It’s tempting to react to Thursday’s House passage of a new health care bill with frustration.
After just a few hours of debate, House Republicans — without hearings, without an updated Congressional Budget Office analysis — passed a measure they said would “repeal and replace” the Affordable Care Act.
The vote was 217 to 213. Every Republican member from Kansas and Missouri voted yes, including Reps. Kevin Yoder, Sam Graves, Vicky Hartzler and Lynn Jenkins.
But we shouldn’t get angry. We should use the House bill as a guidepost, because the GOP’s views about your health care are now crystal clear:
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▪ States should decide what your insurance policy covers. In a few years, politicians who think like Missouri Gov. Eric Greitens and Kansas Gov. Sam Brownback will be able to decide if your policy must cover maternity care, emergency room visits or mental health care.
We can guess what they’ll choose. You may be able get cheaper insurance but with far less coverage, wildly high deductibles and flat exclusions for some types of care. The GOP is fine with that.
▪ The poor don’t deserve quality health care. The measure cuts nearly $900 billion from Medicaid over the next 10 years and turns it into a block grant for states to spend as they wish.
Eventually, 24 million fewer Americans will have health insurance. The GOP is fine with that.
▪ Sick people will pay more for insurance. Republicans may claim patients with pre-existing conditions like diabetes and cancer can still get coverage, but premiums for those patients will rise dramatically.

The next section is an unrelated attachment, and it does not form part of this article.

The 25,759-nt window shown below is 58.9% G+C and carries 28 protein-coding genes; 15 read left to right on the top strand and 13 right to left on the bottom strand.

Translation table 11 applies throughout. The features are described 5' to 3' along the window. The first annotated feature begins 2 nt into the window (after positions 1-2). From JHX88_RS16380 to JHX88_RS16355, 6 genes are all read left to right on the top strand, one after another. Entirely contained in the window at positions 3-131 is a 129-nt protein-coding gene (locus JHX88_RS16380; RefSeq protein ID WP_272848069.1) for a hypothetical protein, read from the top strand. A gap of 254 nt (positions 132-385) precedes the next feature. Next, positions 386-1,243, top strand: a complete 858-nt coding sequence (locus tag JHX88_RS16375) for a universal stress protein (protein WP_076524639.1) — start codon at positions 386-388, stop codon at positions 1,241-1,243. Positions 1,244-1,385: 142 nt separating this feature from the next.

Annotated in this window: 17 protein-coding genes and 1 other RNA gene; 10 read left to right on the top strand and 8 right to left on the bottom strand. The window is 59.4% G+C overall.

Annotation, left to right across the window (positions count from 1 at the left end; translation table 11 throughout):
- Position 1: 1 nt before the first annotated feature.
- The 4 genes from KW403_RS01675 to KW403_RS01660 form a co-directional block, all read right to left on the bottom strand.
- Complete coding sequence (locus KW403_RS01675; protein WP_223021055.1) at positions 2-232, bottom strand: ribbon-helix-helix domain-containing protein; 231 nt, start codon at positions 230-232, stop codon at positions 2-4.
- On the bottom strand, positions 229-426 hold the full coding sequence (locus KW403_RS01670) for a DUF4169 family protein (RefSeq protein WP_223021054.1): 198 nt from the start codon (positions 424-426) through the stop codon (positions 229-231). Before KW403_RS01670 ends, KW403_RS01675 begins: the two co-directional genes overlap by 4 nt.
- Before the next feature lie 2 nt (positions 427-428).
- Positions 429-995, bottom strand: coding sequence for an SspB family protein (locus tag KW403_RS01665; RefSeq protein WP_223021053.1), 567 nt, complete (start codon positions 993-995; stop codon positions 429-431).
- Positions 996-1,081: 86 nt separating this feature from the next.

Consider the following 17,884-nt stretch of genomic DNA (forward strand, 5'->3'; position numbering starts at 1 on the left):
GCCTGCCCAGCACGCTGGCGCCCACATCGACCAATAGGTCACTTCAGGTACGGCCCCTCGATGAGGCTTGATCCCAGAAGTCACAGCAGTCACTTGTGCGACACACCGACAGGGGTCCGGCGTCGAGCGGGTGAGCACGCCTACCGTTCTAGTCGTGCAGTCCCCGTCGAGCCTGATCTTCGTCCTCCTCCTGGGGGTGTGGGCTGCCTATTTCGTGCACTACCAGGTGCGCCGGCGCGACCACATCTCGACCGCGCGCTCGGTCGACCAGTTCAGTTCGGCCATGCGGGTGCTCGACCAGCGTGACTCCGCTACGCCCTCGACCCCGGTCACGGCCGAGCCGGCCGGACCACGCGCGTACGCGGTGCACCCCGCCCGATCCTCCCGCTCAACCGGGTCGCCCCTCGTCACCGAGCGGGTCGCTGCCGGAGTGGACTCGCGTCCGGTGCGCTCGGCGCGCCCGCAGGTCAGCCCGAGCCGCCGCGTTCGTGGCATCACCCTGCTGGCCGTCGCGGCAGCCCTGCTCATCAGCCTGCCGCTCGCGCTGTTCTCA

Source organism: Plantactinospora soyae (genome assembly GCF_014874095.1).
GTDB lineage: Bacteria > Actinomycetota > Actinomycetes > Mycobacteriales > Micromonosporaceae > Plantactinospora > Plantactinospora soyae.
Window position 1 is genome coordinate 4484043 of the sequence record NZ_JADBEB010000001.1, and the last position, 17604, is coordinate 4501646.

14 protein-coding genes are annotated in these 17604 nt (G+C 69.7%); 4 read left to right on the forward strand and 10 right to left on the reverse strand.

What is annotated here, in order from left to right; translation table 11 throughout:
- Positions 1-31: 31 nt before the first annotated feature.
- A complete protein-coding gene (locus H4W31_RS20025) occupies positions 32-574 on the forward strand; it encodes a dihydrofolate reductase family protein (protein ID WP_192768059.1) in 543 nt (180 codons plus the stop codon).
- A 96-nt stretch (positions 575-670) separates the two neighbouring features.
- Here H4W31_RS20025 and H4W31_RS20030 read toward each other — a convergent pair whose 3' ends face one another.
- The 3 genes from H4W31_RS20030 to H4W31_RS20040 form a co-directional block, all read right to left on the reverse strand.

The bill anticipates states establishing “high-risk pools” for the sickest people. The pools will be underfunded, complicated, risky and virtually useless.
Perhaps Republicans should read the bill to know what’s in it.
▪ There is an individual mandate by another name. You don’t have to carry insurance, but if you ever lose it — you’re laid off or your business closes or you drop from the workforce — you’ll have to pay a 30 percent surcharge to get a new policy.
▪ Wealthy Americans deserve a tax cut. The bill cuts taxes on wealthy Americans by $300 billion over 10 years, according to the New York Times. This may be the only part of the measure that isn’t a surprise.
We hope and expect the Senate to take a more careful approach. They could start by listening to their constituents — House members have ducked most contact with voters, and we were told some weren’t answering their phones this week.
We’d also like President Donald Trump to help. Unfortunately, he appears to have no idea what this bill will do.
Senators of good faith can look for compromise. If the essential health care benefits in Obamacare are too costly, adjust them. But don’t tell Kansans and Missourians they get less coverage than patients in New York or California.
Medicaid is critical for millions of Americans. Trump promised it wouldn’t be cut. Hold him to it.
If private companies are dropping from the Obamacare exchanges, and they are, offer to replace them with Medicare. That would make health insurance available to every American who wants it. Pay for it by restoring taxes on high earners.
Obamacare is far from perfect, and health care is extraordinarily complex. The Senate should take the time to carefully consider improvements, then offer them to the American people.
Or it could rush through a half-baked, ill-considered, fundamentally flawed bill — just like the House did Thursday.